matrix under the standard scalar product of characters.
However, it may still be possible to construct a table
that is not an actual character table. Note also that
there are no further checks when using a character table
to decompose characters.
SeeAlso
decomposeCharacter
Subnodes
CharacterTable
Labels
Node
Key
decomposeCharacter
(decomposeCharacter,Character,CharacterTable)
(symbol /,Character,CharacterTable)
Headline
decompose a character into irreducible characters
Usage
decomposeCharacter(c,T)
c/T
Inputs
c:Character
of a finite group
T:CharacterTable
of the same finite group
Outputs
:CharacterDecomposition
Description
Text
Use the @TO decomposeCharacter@ method to decompose
a character into a linear combination of irreducible
characters in a character table. The shortcut @TT "c/T"@
is equivalent to the command @TT "decomposeCharacter(c,T)"@.
As an example, we construct the character table of the
symmetric group on 3 elements, then use it to decompose
the character of the action of the same symmetric group
permuting the variables of a standard graded polynomial ring.
Example
s = {2,3,1}
M = matrix{{1,1,1},{-1,0,2},{1,-1,1}}
R = QQ[x_1..x_3]
P = {1,2,3}
T = characterTable(s,M,R,P)
acts = {matrix{{x_2,x_3,x_1}},matrix{{x_2,x_1,x_3}},matrix{{x_1,x_2,x_3}}}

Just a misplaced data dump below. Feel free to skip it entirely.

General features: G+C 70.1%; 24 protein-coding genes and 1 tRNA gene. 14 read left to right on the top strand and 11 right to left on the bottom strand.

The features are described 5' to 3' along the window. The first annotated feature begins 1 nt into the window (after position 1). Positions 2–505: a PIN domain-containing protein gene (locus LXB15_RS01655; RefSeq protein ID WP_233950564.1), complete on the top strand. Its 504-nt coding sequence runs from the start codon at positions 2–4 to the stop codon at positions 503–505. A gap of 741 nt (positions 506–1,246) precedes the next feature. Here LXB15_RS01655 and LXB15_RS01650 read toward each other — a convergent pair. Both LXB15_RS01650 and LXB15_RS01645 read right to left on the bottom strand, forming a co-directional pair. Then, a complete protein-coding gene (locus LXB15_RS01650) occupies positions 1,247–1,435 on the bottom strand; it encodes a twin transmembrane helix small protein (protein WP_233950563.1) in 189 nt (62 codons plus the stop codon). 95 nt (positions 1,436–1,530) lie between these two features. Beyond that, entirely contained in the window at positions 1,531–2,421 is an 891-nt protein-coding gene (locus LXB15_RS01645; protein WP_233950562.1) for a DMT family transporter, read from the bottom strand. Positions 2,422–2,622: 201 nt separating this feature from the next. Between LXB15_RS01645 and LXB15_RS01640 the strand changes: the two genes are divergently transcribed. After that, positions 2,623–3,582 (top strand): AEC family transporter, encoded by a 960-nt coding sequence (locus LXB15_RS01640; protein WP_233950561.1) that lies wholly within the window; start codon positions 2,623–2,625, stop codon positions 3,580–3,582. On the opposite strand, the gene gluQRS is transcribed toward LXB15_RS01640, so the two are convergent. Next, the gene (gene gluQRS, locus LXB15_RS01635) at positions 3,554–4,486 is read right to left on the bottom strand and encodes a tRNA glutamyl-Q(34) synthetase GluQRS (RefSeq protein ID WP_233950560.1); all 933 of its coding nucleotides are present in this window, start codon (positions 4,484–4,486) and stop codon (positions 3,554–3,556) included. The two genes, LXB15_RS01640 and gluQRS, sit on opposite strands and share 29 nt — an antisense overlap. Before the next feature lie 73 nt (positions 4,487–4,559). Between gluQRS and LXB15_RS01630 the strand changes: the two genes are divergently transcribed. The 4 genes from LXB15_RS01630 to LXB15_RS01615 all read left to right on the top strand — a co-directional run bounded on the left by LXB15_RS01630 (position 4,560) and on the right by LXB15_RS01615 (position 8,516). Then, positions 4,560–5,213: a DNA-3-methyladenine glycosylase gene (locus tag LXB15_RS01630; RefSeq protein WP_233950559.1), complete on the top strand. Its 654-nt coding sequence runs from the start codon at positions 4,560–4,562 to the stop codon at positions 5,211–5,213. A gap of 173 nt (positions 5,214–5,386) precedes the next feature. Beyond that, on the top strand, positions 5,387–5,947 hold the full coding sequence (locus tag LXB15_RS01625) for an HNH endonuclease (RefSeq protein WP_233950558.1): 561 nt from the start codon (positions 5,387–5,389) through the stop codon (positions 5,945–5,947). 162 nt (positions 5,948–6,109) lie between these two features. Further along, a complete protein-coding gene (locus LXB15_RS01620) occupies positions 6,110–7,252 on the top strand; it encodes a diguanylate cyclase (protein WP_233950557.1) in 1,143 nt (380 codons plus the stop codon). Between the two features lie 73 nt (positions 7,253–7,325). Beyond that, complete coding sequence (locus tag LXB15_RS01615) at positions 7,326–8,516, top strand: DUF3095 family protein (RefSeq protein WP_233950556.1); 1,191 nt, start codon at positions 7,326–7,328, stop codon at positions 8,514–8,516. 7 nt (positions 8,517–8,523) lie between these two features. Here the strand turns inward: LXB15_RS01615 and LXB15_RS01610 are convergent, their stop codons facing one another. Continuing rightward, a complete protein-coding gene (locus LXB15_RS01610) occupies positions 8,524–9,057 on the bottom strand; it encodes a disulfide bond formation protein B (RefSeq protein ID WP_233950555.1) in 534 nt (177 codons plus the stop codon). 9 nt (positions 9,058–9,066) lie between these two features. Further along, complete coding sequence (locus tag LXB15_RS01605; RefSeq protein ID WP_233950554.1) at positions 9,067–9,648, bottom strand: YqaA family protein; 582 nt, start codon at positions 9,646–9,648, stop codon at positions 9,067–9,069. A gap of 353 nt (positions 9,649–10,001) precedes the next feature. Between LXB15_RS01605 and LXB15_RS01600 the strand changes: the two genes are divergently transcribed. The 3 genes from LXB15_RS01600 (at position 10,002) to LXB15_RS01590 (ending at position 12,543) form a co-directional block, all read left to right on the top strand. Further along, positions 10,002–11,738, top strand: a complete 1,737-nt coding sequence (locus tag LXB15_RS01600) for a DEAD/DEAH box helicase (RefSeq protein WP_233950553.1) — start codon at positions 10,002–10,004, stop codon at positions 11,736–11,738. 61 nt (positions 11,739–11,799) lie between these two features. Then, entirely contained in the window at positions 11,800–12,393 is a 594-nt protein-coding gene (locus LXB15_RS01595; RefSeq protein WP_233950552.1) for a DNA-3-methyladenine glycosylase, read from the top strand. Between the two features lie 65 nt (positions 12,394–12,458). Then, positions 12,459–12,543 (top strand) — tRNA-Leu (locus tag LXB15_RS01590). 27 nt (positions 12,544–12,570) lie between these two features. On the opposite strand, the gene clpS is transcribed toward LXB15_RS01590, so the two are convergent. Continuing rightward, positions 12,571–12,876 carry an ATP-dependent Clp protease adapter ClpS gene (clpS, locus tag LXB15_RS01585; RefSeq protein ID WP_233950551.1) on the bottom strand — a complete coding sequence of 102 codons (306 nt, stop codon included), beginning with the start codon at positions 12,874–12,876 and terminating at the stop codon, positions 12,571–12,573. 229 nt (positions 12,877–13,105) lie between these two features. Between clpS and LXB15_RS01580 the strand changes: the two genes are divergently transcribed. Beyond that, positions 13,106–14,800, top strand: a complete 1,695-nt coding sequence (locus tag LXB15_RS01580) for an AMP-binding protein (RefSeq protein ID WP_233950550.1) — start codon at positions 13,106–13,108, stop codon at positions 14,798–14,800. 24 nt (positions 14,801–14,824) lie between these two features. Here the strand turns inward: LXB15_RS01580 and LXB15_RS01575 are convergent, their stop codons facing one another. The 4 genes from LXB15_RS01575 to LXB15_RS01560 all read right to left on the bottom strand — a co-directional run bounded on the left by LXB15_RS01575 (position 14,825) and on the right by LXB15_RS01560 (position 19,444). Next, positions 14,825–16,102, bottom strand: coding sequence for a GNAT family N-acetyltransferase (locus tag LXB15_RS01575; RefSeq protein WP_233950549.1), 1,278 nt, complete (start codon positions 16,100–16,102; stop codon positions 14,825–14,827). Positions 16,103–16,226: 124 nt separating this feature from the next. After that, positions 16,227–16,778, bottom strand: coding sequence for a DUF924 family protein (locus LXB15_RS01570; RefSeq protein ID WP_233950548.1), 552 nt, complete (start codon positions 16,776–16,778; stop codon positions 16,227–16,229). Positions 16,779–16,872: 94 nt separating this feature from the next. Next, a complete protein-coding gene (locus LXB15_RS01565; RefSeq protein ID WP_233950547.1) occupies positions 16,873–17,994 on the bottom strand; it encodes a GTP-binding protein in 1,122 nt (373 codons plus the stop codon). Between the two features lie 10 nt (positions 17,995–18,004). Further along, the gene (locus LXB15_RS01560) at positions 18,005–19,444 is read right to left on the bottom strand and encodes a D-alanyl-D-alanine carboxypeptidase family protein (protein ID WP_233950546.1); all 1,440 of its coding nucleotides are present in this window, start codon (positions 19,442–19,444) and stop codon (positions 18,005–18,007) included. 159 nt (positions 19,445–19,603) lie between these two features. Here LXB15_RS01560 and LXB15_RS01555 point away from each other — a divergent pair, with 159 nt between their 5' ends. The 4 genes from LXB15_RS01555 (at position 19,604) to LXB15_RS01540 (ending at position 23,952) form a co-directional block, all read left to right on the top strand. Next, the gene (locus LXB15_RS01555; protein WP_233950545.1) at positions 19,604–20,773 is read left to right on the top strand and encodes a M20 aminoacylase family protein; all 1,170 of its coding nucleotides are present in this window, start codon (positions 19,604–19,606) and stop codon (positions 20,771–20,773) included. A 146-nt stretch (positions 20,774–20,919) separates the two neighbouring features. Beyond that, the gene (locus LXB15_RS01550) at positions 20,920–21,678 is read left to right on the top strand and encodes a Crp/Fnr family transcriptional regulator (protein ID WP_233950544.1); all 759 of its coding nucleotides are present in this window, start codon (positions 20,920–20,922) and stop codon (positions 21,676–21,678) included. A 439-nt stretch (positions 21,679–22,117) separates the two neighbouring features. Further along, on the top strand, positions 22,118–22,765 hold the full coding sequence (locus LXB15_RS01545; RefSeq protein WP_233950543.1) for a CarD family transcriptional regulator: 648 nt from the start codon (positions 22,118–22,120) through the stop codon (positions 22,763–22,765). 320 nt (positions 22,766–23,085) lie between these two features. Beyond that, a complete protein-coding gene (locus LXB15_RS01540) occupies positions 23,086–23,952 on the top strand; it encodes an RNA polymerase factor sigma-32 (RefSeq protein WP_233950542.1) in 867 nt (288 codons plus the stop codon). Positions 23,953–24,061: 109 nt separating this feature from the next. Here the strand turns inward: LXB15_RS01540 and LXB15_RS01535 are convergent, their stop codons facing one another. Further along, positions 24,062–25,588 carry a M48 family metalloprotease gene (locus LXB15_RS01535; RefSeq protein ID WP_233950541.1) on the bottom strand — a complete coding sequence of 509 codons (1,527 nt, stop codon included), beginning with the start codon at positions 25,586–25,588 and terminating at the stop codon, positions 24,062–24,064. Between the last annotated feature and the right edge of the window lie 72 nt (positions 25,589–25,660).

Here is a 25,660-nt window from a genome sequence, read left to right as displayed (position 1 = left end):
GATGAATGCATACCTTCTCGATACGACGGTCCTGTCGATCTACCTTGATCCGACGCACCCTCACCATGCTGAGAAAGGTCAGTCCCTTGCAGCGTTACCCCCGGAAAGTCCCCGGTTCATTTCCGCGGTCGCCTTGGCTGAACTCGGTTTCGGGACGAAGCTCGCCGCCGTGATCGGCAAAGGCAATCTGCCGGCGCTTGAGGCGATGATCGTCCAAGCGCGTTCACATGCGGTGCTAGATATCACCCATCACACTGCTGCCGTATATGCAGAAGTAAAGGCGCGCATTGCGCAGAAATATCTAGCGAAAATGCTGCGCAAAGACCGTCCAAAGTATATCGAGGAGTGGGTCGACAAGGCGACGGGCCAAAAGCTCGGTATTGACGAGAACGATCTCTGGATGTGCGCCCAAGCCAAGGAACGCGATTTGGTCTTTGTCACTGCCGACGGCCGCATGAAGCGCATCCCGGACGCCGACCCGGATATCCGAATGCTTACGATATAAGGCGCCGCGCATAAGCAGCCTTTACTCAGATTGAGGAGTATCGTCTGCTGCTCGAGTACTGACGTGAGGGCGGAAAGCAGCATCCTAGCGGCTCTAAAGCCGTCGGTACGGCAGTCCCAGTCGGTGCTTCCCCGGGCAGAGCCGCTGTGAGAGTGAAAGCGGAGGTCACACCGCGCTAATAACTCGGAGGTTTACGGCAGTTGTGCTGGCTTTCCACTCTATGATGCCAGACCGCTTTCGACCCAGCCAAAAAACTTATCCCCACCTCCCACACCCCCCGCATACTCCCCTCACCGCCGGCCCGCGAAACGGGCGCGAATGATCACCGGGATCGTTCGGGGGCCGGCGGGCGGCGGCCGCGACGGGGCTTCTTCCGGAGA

A = action(R,acts)
c = character(A,0,10)
decomposeCharacter(c,T)
Text
The results are shown in a table whose rows are indexed
by pairs of homological and internal degrees, and whose
columns are labeled by the irreducible characters.
By default, irreducible characters in a character table
are labeled as @TT "X0, X1, ..."@, etc, and the same
labeling is inherited by the character decomposition.
The user may pass custom labels in a list using
the option @TO Labels@ when constructing the character
table.
SeeAlso
characterTable
Subnodes
CharacterDecomposition
Node
Key
(directSum,Character)
(symbol ++,Character,Character)
Headline
direct sum of characters
Usage
character(c)
character(c1,c2,...)
Inputs
c:Character
or sequence of characters
Outputs
:Character
Description
Text
Returns the direct sum of the input characters.
The operator @TT "++"@ may be used for the same purpose.
Example